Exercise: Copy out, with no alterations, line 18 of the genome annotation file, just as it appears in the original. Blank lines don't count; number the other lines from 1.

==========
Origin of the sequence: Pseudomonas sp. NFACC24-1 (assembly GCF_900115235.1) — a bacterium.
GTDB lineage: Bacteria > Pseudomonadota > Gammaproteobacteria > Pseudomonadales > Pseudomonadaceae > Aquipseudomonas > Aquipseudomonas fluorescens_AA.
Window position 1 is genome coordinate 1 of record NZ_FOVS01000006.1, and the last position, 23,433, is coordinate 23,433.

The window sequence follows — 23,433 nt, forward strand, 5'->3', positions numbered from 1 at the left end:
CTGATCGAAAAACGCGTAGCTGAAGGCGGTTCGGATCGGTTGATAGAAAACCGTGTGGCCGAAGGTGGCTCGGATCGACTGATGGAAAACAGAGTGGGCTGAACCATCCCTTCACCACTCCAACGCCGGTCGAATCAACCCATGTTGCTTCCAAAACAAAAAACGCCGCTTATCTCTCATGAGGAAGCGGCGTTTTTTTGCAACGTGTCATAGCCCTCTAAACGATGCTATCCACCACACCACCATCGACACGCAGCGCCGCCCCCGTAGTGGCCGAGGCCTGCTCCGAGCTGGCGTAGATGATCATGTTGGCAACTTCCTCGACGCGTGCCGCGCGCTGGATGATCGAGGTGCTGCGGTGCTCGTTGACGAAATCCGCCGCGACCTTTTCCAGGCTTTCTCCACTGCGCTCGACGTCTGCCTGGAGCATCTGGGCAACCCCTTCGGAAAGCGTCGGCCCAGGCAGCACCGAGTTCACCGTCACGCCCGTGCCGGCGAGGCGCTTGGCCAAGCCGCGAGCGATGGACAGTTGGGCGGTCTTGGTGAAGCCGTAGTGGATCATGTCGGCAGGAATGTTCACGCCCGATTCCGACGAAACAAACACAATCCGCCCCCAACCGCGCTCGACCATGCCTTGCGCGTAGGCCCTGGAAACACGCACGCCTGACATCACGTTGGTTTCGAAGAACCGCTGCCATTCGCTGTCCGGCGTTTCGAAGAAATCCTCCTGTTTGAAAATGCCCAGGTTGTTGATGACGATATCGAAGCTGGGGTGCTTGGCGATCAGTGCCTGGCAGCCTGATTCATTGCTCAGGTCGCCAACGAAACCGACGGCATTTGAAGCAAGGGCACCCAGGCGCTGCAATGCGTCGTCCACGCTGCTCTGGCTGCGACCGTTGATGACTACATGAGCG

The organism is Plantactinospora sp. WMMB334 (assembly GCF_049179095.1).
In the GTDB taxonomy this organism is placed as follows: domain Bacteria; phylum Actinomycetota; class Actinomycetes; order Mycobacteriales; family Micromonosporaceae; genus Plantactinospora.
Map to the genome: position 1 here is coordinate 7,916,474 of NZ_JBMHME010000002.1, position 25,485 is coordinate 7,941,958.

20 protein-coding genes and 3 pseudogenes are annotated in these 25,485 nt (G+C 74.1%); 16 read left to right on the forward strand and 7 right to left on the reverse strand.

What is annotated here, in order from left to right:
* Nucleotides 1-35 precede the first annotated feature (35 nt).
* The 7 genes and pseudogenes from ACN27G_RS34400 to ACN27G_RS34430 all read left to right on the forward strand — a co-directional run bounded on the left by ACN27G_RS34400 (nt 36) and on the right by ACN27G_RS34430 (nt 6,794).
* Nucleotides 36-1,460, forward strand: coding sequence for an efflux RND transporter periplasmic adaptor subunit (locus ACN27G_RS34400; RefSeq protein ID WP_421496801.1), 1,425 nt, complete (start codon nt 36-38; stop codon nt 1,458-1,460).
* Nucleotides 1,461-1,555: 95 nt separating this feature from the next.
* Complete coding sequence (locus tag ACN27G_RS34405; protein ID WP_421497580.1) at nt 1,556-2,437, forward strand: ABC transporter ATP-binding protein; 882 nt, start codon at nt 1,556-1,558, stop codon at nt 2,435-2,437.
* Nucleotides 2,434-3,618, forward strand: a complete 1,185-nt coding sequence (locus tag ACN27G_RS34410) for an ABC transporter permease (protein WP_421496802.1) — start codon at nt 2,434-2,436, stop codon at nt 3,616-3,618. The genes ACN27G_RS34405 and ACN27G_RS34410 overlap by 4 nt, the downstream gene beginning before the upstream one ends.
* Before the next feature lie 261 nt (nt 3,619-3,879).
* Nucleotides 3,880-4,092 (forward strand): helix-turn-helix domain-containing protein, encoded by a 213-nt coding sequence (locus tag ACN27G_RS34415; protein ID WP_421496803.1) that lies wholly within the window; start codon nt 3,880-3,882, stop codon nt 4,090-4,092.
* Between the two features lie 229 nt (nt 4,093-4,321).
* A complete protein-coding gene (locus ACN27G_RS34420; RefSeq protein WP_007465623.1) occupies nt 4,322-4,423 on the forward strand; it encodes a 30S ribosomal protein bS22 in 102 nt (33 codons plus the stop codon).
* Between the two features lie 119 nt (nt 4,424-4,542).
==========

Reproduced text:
* Nucleotides 3,880-4,092 (forward strand): helix-turn-helix domain-containing protein, encoded by a 213-nt coding sequence (locus tag ACN27G_RS34415; protein ID WP_421496803.1) that lies wholly within the window; start codon nt 3,880-3,882, stop codon nt 4,090-4,092.